By Erik Luna
In the spirit of “Dia de los Muertos,” the Vincent Price Art Museum’s Community Focus room was decorated with various altars that memorialized those who have died.
The altars, which were created by the Chicano Studies 7 class and will be on display until Nov. 21, opened last Thursday as the Chicana/o Studies Department held their “Dia de los Muertos Festival.”
Although this is the first festival for the day of the dead, the student-made altars have been an annual event for the past nine years. Angelita Rovero-Herrera, who is a Chicana/o Studies instructor at East Los Angeles College, had her students create the altars from selected course-related topics.
“(My curriculum) helps emphasize independent research, group participation and the creative process,” Rovero-Herrera said. Some of the students that made the altars were present to explain the concepts behind them.
“We wanted to keep it more traditional and still keep it religious at the same time,” Elan Delina Aros said. “The first part is for kids…the second part is for adolescents and the third part is for adults,” Aros said about her group’s three-tiered altar.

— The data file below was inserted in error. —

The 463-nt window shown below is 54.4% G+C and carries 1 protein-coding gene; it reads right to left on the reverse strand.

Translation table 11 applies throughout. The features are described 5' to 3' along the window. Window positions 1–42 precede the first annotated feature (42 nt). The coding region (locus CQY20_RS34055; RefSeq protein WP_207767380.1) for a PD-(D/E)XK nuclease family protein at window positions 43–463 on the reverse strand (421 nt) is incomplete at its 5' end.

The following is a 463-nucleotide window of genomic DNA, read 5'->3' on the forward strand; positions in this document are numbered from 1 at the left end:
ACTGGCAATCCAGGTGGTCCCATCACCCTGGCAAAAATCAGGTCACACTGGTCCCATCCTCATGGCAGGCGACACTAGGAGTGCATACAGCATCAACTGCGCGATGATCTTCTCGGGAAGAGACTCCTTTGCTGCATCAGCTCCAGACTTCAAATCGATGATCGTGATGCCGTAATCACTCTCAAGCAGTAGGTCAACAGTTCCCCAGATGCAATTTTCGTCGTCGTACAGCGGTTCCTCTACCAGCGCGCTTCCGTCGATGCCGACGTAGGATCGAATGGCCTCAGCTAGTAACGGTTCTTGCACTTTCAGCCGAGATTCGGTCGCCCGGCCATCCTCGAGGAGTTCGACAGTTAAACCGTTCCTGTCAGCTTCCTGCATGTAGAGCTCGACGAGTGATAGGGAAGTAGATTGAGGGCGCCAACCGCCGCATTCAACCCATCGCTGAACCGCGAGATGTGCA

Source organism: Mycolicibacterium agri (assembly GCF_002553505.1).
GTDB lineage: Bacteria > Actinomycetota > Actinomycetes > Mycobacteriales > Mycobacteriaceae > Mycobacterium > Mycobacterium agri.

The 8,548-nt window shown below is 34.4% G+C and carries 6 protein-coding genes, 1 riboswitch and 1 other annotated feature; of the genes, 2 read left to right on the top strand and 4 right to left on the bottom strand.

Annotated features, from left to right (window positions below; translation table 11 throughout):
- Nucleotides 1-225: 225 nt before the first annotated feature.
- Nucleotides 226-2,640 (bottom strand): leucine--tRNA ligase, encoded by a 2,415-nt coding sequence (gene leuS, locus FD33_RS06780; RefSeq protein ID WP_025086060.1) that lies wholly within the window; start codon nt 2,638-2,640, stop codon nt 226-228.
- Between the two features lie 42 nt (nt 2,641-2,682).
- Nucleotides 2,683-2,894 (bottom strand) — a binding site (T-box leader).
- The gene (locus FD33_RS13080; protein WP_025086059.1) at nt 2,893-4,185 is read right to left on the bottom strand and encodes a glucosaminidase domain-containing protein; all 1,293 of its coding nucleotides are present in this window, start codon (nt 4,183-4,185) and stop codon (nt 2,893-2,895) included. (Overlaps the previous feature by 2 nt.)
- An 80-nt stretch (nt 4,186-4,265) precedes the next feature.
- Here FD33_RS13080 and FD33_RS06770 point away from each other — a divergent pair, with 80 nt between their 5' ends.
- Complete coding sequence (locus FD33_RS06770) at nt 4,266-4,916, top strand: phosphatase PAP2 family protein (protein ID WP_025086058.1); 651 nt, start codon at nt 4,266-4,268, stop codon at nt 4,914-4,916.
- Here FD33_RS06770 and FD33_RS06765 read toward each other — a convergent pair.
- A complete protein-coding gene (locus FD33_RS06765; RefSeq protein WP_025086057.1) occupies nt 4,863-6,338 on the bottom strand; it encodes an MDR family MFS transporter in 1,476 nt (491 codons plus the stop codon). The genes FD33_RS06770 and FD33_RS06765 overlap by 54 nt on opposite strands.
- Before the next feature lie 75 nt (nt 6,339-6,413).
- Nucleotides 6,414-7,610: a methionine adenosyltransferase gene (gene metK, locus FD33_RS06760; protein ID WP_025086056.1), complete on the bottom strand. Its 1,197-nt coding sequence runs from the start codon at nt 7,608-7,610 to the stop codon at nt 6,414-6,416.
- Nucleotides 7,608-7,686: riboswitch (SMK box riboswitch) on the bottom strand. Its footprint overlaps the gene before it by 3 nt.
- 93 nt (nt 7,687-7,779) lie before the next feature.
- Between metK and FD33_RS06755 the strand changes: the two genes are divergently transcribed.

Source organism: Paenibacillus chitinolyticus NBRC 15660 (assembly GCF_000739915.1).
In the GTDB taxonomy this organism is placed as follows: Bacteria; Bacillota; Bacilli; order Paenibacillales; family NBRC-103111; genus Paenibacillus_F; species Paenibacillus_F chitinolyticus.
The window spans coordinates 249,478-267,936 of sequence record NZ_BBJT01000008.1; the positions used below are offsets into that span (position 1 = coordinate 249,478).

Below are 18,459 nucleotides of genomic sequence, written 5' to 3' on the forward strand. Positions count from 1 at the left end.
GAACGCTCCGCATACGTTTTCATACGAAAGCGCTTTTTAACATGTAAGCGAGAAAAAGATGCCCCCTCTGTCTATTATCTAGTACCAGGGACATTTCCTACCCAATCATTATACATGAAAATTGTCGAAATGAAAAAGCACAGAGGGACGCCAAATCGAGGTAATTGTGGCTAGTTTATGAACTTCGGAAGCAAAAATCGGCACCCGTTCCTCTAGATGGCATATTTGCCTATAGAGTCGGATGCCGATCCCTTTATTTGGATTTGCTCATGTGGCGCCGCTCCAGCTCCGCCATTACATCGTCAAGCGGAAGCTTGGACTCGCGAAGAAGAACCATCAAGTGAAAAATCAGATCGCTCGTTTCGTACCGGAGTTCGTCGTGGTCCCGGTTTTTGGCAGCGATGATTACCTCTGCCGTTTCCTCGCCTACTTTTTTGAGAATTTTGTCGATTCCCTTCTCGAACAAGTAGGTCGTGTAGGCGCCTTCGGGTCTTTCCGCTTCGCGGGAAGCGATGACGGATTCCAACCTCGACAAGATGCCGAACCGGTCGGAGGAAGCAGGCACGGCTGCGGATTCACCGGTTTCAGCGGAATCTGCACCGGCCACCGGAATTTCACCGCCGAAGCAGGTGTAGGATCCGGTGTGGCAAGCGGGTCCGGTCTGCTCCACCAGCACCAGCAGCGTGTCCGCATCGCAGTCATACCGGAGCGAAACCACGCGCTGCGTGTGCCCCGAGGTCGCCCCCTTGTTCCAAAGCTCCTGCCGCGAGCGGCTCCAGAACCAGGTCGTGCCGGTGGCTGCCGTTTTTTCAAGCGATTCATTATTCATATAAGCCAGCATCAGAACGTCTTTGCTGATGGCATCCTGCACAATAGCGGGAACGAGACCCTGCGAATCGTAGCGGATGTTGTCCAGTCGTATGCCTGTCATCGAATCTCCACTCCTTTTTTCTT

On the altars, students placed certain objects that their loved ones liked. Sisters Nena and Amelia Hernandez said that each object that is placed on the altar was significant to those who had died.
“That’s why we placed bread, tequila, cigarettes and candles,” Amelia said. “(Those) were the things they liked,” she continued.
Marta Perez, a Chicana/o Studies student said that in her home country of El Salvador they remember the dead by going to the cemetery.
Perez said that each culture celebrates it differently. Salvadorians celebrate it differently than Mexicans.
Outside the museum, crowds of people gathered to watch performances by Xipetotec, Conjunto Hueyapan, Quetzal and Ixtli Yolotl.
Children from the Child Development Center were brought to the festival to enjoy the performance of Xipototec, an Aztec dancing troup.
“We celebrate these two days to honor the dead. Today is for the children and tomorrow is for the adults,” Lazaro Arvizo, the leader of Xipototec, said.
The children were then asked to dance with the group. Forming a giant circle, the children began to dance and laugh.
Muralist Manny Velasquez erected an altar outside of the museum in the S2 performing arts courtyard. Velasquez hand made his skull decorations with papermache.
MEChA de ELAC and the Chicana/o Studies Department also sold food as part of a fundraiser. MEChA sold tamales and “aguas frescas,” also known as fresh fruit water, and the Chicano Studies class sold “Pan Dulce,” or sweetbread, and “Pan de Muerto”, more commonly known as dead man’s bread.
The altars at the Vincent Price Art Museum will be on display until Nov. 21. The museum is open Monday through Saturday. For hours visit http://vincentpriceartmuseum.org/.